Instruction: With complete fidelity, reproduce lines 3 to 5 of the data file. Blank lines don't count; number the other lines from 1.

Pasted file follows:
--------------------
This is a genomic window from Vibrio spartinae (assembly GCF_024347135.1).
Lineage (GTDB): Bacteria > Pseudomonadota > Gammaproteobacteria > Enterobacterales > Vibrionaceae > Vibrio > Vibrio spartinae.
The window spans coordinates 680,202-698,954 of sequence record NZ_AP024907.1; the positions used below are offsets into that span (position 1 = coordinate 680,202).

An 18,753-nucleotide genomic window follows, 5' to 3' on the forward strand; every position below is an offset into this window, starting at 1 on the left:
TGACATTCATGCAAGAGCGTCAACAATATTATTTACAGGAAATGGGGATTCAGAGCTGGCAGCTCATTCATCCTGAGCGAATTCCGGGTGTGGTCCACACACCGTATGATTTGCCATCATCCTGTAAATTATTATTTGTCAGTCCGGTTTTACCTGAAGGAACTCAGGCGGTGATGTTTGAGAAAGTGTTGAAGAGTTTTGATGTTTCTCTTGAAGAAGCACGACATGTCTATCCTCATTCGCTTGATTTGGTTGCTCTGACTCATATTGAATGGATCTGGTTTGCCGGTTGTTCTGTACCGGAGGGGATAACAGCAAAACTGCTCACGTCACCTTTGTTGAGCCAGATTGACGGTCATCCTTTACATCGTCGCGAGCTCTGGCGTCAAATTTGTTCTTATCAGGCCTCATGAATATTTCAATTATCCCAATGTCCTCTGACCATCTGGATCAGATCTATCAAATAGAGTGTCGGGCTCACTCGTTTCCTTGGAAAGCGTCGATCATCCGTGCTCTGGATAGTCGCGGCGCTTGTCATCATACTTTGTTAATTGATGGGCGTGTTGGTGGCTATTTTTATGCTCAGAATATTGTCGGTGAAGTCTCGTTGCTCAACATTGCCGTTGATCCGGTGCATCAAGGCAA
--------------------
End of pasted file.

The window spans coordinates 680,202-698,954 of sequence record NZ_AP024907.1; the positions used below are offsets into that span (position 1 = coordinate 680,202).

An 18,753-nucleotide genomic window follows, 5' to 3' on the forward strand; every position below is an offset into this window, starting at 1 on the left:
TGACATTCATGCAAGAGCGTCAACAATATTATTTACAGGAAATGGGGATTCAGAGCTGGCAGCTCATTCATCCTGAGCGAATTCCGGGTGTGGTCCACACACCGTATGATTTGCCATCATCCTGTAAATTATTATTTGTCAGTCCGGTTTTACCTGAAGGAACTCAGGCGGTGATGTTTGAGAAAGTGTTGAAGAGTTTTGATGTTTCTCTTGAAGAAGCACGACATGTCTATCCTCATTCGCTTGATTTGGTTGCTCTGACTCATATTGAATGGATCTGGTTTGCCGGTTGTTCTGTACCGGAGGGGATAACAGCAAAACTGCTCACGTCACCTTTGTTGAGCCAGATTGACGGTCATCCTTTACATCGTCGCGAGCTCTGGCGTCAAATTTGTTCTTATCAGGCCTCATGAATATTTCAATTATCCCAATGTCCTCTGACCATCTGGATCAGATCTATCAAATAGAGTGTCGGGCTCACTCGTTTCCTTGGAAAGCGTCGATCATCCGTGCTCTGGATAGTCGCGGCGCTTGTCATCATACTTTGTTAATTGATGGGCGTGTTGGTGGCTATTTTTATGCTCAGAATATTGTCGGTGAAGTCTCGTTGCTCAACATTGCCGTTGATCCGGTGCATCAAGGCAA